Dragon Ball Z: Budokai's Producer On Cutting Off After Three Entries And Working With Akira Toriyama
In the Dragon Ball FighterZ issue of the magazine you can find a separate feature about the history of the franchise and its myriad video game adaptations. As part of that look back, we were able to speak with Daisuke Uchiyama, who served as the producer on the three Budokai games, as well as a few other Dragon Ball games. Uchiyama spoke to us about how the Dragon Ball video games have evolved over the the last few years, what it was like to meet the creator of Dragon Ball, Akira Toriyama, and whether or not a future Dragon Ball game would explore a genre other than fighting.
Game Informer: What is your history with making Dragon Ball games? What was your first Dragon Ball game?
Daisuke Uchiyama: I first joined Bandai, and became a part of the Game Department – that was in 1994, so it was a long time ago. The game that I first worked on in the department, was actually Dragon Ball! At that time, I was working on the SNES’ Dragon Ball Z: Super Butōden 3 as the producer’s assistant – from creating the instruction manual, debugging; basically I did everything. Around the end of my freshmen year in the company, it was the time when the original PlayStation was about to be released and my senior manager told me, “You’ll be in charge of the next Dragon Ball game for PlayStation!” Come to think of it now, it was unthinkable to let a freshman work on a new platform [laughs] but I was fortunate enough to be given the opportunity. Thus, my first work as a main producer was for PS1’s Dragon Ball Z Ultimate Battle 22. So, basically, I’ve been doing projects surrounding the Dragon Ball franchise for almost my entire career.
How has the atmosphere of the studio changed since the earlier days of Dragon Ball games?
When it was my first time working on Dragon Ball projects, it was the time when the manga and the TV anime were still running on different media; so commercially it was marketed as an ordinary character game. However, as time went by, I realized that despite both the manga and the anime series having ended, Dragon Ball games continued to perform well and had gained popularity worldwide. Unlike in the past – when, as a producer, you would think like, “I alone can make that Dragon Ball game!”, now we have a new generation of Dragon Ball game fans. As a producer I feel that fans of past Dragon Ball games have also contributed to the development of the newer games. These things happen because of the timely relationship between the fans and the franchise – which are hard to find in other games. Not only for the fans, but we also have cases where developers reach us and say, “Let us make the next Dragon Ball Game!” From a perspective of a producer, I think I’m really flattered by how Dragon Ball games have impacted the industry and the lives of its fans.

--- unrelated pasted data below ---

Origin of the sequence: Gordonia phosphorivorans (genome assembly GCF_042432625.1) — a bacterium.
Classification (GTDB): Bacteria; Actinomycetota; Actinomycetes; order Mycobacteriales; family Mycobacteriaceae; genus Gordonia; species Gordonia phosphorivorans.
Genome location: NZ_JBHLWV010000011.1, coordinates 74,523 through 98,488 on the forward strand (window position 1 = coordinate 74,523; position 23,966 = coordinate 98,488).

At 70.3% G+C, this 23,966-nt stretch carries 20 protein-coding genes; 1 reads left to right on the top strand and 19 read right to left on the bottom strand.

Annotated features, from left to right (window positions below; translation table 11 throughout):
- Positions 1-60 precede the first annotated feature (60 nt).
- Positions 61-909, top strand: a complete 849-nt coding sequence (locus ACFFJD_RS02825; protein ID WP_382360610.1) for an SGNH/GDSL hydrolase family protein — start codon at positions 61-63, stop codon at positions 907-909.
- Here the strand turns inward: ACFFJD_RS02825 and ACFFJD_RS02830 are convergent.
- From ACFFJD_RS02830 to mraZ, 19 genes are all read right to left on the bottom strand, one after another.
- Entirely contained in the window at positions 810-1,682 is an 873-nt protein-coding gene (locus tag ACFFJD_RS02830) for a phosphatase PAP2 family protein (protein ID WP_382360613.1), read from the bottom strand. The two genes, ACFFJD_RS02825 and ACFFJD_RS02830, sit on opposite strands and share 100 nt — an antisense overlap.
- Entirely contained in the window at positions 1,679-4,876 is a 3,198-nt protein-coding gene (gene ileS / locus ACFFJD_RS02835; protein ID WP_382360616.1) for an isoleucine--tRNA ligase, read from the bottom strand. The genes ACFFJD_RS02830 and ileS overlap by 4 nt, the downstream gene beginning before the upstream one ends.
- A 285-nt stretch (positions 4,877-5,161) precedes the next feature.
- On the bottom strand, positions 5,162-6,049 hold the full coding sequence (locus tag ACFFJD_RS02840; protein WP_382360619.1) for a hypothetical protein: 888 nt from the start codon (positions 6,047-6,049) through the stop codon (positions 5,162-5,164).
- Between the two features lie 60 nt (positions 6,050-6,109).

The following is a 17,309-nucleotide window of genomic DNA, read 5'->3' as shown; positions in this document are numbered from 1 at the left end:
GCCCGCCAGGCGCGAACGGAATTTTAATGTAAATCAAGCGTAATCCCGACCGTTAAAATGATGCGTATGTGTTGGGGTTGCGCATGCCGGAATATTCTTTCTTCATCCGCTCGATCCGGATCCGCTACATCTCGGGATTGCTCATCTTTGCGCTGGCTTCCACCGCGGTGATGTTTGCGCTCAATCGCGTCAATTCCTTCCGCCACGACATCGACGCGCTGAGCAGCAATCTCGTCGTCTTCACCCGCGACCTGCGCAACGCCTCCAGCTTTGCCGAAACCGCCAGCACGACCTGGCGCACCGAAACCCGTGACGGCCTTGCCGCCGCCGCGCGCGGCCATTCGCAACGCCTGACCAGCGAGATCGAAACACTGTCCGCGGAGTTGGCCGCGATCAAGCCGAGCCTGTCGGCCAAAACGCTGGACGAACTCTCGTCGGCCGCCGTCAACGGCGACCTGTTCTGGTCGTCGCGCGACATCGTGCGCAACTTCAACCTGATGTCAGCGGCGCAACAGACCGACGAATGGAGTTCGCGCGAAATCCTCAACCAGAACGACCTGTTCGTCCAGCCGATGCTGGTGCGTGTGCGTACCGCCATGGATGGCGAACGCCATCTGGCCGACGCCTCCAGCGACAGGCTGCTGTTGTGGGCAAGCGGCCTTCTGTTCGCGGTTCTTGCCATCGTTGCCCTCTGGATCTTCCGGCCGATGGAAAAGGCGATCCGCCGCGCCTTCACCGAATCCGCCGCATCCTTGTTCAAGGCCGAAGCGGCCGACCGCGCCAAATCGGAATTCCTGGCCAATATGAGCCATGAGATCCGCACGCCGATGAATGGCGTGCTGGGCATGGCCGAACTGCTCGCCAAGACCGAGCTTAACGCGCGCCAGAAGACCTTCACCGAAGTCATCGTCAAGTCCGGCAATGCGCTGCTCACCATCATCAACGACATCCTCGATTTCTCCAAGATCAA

Which game was the most difficult or stressful to make?
There are two games. The first one was PS2’s Dragon Ball Z Budokai. We planned for this game to be a nostalgic game. We were working with Dimps, which, at the time, was entering their first time developing a Dragon Ball game. We put so much time and effort to have the same vision about Dragon Ball and its capabilities (e.g., Goku’s strength/charm, etc.). Also, the supervision/licensing process was so difficult that one time we had to recreate an almost-finished model from scratch. Despite all of those difficulties, the results were unbelievable and I still can’t believe it to this day how much impact this game brought to people. It turned out to be not just a nostalgic game, but also a game where people can really utilize the powers of their beloved Dragon Ball characters. Plus, I was more surprised that it performed well outside of Japan, and since that pivotal point, I think this game has changed the perspective of how a game should be produced, and how business is conducted in the gaming industry in general.